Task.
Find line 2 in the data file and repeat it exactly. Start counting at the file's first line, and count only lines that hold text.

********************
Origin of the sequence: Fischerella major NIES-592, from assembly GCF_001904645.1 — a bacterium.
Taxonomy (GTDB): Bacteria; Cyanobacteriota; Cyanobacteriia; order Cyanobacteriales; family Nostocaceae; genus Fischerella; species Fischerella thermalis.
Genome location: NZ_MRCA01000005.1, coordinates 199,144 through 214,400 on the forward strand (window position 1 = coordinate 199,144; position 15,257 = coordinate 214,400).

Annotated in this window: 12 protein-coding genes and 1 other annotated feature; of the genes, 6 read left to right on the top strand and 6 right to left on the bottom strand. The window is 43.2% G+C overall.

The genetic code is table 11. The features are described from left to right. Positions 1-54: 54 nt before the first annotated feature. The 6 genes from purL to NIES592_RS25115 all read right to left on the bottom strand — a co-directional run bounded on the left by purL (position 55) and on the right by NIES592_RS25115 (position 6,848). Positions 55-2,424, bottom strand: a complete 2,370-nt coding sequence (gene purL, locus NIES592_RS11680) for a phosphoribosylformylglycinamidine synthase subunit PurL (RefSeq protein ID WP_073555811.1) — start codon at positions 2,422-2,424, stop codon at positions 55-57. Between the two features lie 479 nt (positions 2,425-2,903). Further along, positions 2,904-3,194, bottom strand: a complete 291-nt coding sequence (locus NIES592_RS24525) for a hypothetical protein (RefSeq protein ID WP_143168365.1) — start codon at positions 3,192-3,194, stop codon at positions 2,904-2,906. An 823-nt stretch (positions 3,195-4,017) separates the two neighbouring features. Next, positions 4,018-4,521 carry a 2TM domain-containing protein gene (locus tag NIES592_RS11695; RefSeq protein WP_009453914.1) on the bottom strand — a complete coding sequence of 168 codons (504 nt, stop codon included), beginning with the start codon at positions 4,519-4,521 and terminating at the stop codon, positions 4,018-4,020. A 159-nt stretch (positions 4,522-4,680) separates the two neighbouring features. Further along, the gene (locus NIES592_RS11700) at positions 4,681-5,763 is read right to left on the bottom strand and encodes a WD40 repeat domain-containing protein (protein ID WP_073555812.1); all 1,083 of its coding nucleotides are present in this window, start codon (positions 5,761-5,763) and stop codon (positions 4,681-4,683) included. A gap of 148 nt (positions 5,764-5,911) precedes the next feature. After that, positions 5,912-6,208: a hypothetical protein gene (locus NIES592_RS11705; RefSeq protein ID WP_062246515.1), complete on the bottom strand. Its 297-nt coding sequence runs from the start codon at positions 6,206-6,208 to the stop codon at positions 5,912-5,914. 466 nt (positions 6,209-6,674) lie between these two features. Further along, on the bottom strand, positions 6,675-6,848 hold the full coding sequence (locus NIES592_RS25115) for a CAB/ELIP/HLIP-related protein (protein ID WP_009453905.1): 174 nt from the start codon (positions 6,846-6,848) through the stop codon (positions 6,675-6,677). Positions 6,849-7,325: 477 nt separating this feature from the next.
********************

Taxonomy (GTDB): Bacteria; Cyanobacteriota; Cyanobacteriia; order Cyanobacteriales; family Nostocaceae; genus Fischerella; species Fischerella thermalis.